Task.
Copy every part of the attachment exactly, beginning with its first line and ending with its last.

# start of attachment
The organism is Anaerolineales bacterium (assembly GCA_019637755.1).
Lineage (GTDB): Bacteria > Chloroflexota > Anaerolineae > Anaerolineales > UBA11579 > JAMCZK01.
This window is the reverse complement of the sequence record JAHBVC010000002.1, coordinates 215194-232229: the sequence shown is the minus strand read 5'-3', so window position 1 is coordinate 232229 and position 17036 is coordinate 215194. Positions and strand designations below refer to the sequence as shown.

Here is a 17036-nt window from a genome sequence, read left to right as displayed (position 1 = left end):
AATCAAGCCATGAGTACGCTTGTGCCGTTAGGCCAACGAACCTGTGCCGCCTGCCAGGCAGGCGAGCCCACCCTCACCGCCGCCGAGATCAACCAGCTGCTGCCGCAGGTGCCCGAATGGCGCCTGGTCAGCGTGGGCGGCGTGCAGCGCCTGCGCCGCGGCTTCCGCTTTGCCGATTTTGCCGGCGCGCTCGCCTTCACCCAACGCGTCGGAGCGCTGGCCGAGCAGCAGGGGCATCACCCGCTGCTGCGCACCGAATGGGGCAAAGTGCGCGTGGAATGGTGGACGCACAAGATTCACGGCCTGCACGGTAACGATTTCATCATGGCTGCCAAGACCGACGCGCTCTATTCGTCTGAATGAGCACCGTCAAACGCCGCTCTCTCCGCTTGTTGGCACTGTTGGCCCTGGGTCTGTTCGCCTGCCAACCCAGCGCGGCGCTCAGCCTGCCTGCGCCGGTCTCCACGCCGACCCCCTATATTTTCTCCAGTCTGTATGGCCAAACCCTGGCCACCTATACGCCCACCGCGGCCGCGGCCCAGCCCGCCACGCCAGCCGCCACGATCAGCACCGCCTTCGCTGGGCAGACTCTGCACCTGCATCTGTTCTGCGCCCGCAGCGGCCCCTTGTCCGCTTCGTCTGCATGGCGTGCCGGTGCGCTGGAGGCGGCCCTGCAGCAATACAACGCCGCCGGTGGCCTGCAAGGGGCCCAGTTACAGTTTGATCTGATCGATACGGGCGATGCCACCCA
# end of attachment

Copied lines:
The organism is Anaerolineales bacterium (assembly GCA_019637755.1).
Lineage (GTDB): Bacteria > Chloroflexota > Anaerolineae > Anaerolineales > UBA11579 > JAMCZK01.
This window is the reverse complement of the sequence record JAHBVC010000002.1, coordinates 215194-232229: the sequence shown is the minus strand read 5'-3', so window position 1 is coordinate 232229 and position 17036 is coordinate 215194. Positions and strand designations below refer to the sequence as shown.

Here is a 17036-nt window from a genome sequence, read left to right as displayed (position 1 = left end):
AATCAAGCCATGAGTACGCTTGTGCCGTTAGGCCAACGAACCTGTGCCGCCTGCCAGGCAGGCGAGCCCACCCTCACCGCCGCCGAGATCAACCAGCTGCTGCCGCAGGTGCCCGAATGGCGCCTGGTCAGCGTGGGCGGCGTGCAGCGCCTGCGCCGCGGCTTCCGCTTTGCCGATTTTGCCGGCGCGCTCGCCTTCACCCAACGCGTCGGAGCGCTGGCCGAGCAGCAGGGGCATCACCCGCTGCTGCGCACCGAATGGGGCAAAGTGCGCGTGGAATGGTGGACGCACAAGATTCACGGCCTGCACGGTAACGATTTCATCATGGCTGCCAAGACCGACGCGCTCTATTCGTCTGAATGAGCACCGTCAAACGCCGCTCTCTCCGCTTGTTGGCACTGTTGGCCCTGGGTCTGTTCGCCTGCCAACCCAGCGCGGCGCTCAGCCTGCCTGCGCCGGTCTCCACGCCGACCCCCTATATTTTCTCCAGTCTGTATGGCCAAACCCTGGCCACCTATACGCCCACCGCGGCCGCGGCCCAGCCCGCCACGCCAGCCGCCACGATCAGCACCGCCTTCGCTGGGCAGACTCTGCACCTGCATCTGTTCTGCGCCCGCAGCGGCCCCTTGTCCGCTTCGTCTGCATGGCGTGCCGGTGCGCTGGAGGCGGCCCTGCAGCAATACAACGCCGCCGGTGGCCTGCAAGGGGCCCAGTTACAGTTTGATCTGATCGATACGGGCGATGCCACCCA